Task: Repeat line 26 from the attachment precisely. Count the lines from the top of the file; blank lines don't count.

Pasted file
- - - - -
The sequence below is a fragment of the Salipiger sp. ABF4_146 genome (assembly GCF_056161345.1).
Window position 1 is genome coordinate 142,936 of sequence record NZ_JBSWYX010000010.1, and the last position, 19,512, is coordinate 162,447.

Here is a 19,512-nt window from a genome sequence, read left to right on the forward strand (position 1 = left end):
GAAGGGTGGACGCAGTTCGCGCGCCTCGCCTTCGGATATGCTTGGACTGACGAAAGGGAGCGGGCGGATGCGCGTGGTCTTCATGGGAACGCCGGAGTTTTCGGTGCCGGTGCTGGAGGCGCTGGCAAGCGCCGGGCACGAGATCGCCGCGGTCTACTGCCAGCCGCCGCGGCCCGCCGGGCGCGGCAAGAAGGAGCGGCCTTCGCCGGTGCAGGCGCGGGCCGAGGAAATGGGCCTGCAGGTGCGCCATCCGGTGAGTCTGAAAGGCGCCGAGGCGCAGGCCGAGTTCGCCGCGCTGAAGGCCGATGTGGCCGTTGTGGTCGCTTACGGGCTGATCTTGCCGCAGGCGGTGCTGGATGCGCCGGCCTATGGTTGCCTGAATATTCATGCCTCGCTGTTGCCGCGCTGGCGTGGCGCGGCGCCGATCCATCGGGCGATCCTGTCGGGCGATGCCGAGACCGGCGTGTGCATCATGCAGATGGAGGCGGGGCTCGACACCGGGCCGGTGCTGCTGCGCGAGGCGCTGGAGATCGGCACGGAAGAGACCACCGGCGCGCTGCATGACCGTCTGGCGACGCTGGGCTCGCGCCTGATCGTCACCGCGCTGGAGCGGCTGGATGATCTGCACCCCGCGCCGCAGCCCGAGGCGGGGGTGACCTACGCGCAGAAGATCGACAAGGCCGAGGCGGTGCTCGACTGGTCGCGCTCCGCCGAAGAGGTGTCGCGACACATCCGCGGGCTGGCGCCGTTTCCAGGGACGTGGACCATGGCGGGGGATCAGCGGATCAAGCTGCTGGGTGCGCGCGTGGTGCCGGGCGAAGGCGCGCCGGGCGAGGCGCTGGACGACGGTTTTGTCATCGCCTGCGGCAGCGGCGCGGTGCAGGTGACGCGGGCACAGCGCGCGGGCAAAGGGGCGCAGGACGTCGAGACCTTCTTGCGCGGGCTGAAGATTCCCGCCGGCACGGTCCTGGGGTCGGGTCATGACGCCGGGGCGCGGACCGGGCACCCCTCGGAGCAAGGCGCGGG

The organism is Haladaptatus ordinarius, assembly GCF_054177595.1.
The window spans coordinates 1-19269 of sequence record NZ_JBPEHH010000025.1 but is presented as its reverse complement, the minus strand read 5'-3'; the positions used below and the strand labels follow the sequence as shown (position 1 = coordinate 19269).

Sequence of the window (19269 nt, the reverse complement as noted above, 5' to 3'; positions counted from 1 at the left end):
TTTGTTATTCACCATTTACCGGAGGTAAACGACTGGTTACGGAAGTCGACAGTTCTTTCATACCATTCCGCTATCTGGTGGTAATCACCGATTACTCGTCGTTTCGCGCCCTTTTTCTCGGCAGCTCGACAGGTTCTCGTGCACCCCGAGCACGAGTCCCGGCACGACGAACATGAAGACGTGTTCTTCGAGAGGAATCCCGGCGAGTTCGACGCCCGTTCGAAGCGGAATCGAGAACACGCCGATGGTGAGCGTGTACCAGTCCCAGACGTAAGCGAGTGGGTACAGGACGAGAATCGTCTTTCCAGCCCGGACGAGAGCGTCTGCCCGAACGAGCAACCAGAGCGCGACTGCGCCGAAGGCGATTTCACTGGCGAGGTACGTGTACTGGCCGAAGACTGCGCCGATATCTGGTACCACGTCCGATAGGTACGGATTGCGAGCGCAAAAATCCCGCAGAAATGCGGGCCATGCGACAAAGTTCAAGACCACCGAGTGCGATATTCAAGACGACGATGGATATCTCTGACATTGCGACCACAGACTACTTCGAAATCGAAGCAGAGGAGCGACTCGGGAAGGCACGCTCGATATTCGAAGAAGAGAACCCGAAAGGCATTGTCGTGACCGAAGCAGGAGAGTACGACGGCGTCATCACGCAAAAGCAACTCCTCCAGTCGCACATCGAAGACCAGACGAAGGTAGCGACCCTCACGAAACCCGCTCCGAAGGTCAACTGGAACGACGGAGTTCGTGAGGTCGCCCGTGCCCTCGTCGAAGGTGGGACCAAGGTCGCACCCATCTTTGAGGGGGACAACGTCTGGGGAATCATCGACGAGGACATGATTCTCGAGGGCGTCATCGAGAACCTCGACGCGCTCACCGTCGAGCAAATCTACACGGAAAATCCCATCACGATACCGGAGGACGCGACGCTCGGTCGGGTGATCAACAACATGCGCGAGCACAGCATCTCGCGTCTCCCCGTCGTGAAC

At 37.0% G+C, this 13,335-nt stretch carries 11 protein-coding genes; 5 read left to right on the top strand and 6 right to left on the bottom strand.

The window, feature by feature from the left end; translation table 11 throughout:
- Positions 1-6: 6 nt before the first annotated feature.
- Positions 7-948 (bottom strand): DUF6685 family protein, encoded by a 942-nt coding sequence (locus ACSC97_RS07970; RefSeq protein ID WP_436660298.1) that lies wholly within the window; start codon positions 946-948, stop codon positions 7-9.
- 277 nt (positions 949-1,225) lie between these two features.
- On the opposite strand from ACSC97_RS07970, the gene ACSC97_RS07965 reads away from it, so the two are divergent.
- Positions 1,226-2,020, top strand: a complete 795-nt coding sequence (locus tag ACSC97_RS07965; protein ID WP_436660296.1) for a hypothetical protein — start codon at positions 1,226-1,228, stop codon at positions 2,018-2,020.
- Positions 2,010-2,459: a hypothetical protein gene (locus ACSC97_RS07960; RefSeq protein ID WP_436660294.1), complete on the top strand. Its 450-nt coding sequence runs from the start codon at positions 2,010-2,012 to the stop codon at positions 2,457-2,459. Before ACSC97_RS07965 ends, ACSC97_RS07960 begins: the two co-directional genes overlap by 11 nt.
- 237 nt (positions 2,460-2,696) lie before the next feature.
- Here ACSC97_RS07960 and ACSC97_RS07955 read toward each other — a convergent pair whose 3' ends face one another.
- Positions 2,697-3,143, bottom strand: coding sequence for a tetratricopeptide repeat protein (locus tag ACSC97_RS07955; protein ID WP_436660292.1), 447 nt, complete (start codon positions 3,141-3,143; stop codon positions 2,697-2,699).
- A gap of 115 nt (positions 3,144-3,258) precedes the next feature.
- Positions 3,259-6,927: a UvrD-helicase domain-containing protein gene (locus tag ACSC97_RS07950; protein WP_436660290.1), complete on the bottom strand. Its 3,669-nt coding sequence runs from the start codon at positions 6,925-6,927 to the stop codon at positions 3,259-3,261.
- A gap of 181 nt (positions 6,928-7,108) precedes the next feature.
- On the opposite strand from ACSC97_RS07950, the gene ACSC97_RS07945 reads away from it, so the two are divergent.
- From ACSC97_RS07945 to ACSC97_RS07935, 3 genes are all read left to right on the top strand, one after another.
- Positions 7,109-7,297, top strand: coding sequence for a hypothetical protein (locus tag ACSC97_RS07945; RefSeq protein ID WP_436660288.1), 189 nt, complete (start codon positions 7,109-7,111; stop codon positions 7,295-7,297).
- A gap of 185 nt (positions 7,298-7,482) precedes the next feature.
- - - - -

- A gap of 185 nt (positions 7,298-7,482) precedes the next feature.